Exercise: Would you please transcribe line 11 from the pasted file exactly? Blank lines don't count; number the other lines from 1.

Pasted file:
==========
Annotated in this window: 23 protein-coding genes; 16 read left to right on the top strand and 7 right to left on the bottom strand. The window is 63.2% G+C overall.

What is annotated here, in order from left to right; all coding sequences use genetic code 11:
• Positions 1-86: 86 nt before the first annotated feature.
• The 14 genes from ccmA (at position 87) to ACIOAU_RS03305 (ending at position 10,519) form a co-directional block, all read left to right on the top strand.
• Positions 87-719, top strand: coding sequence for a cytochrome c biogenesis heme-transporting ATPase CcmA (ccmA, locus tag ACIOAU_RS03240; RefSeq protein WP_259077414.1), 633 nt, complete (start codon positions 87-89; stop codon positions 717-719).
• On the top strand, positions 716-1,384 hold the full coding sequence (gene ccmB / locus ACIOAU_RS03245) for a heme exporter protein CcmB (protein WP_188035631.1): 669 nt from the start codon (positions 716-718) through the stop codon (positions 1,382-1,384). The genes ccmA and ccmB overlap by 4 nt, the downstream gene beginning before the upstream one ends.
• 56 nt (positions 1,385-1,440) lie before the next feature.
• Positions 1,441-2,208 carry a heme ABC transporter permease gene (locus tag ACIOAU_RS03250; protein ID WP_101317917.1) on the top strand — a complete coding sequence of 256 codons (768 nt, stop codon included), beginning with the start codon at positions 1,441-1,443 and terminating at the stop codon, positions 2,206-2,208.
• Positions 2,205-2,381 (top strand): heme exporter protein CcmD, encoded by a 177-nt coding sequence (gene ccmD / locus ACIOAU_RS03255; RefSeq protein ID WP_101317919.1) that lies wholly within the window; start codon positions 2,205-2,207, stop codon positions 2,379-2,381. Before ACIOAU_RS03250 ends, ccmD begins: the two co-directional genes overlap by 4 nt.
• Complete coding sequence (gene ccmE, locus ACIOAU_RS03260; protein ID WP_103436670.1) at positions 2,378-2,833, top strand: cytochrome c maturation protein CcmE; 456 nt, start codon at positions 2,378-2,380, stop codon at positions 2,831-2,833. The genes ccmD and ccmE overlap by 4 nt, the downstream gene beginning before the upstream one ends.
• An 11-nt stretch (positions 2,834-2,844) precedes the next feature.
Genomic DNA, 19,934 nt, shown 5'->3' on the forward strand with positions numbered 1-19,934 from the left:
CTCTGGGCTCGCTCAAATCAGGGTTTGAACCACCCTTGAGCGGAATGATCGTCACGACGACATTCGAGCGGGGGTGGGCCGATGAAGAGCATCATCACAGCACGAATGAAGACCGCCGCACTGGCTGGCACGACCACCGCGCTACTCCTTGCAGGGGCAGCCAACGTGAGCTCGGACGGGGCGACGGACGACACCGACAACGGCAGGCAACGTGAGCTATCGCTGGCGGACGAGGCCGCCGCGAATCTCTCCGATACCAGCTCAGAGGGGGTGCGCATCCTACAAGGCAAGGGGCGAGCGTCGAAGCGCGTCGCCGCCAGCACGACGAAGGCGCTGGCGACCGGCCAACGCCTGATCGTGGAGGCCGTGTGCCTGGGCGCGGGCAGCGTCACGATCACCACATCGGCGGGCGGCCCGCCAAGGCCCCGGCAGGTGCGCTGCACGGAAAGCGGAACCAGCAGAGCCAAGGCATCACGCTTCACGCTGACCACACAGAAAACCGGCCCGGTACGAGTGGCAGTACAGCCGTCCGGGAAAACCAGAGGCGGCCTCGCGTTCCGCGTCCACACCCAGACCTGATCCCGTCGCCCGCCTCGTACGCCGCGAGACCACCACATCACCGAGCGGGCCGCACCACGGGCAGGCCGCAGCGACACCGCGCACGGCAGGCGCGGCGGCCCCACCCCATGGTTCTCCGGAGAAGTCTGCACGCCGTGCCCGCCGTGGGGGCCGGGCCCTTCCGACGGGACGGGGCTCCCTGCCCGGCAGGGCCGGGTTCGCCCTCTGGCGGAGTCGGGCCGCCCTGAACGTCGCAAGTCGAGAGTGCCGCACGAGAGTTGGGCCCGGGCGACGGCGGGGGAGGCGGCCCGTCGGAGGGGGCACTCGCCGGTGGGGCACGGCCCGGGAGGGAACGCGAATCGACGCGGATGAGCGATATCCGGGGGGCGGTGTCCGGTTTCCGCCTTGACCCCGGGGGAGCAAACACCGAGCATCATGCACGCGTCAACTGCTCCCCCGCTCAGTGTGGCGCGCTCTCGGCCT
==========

• An 11-nt stretch (positions 2,834-2,844) precedes the next feature.